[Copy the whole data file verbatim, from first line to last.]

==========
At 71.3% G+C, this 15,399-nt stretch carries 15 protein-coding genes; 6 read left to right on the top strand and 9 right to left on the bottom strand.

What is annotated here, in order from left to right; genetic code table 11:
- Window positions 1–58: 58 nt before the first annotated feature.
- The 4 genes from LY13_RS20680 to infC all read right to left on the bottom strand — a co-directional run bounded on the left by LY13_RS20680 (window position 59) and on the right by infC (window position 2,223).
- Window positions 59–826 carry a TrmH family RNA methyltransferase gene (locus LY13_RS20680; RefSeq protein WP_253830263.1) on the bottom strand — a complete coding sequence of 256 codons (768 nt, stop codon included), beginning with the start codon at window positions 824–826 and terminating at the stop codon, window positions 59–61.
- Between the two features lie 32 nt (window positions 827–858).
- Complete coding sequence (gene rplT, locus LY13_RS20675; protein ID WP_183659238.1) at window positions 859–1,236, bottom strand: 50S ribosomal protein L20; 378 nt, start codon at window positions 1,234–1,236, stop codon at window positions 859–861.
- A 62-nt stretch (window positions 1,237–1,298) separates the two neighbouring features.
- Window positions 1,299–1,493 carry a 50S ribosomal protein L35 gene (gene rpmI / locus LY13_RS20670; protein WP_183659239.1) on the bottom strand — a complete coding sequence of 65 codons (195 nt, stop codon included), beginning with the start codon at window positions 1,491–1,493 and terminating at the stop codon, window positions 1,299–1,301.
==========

At 71.3% G+C, this 15,399-nt stretch carries 15 protein-coding genes; 6 read left to right on the top strand and 9 right to left on the bottom strand.

What is annotated here, in order from left to right; genetic code table 11:
- Window positions 1–58: 58 nt before the first annotated feature.
- The 4 genes from LY13_RS20680 to infC all read right to left on the bottom strand — a co-directional run bounded on the left by LY13_RS20680 (window position 59) and on the right by infC (window position 2,223).
- Window positions 59–826 carry a TrmH family RNA methyltransferase gene (locus LY13_RS20680; RefSeq protein WP_253830263.1) on the bottom strand — a complete coding sequence of 256 codons (768 nt, stop codon included), beginning with the start codon at window positions 824–826 and terminating at the stop codon, window positions 59–61.
- Between the two features lie 32 nt (window positions 827–858).
- Complete coding sequence (gene rplT, locus LY13_RS20675; protein ID WP_183659238.1) at window positions 859–1,236, bottom strand: 50S ribosomal protein L20; 378 nt, start codon at window positions 1,234–1,236, stop codon at window positions 859–861.
- A 62-nt stretch (window positions 1,237–1,298) separates the two neighbouring features.
- Window positions 1,299–1,493 carry a 50S ribosomal protein L35 gene (gene rpmI / locus LY13_RS20670; protein WP_183659239.1) on the bottom strand — a complete coding sequence of 65 codons (195 nt, stop codon included), beginning with the start codon at window positions 1,491–1,493 and terminating at the stop codon, window positions 1,299–1,301.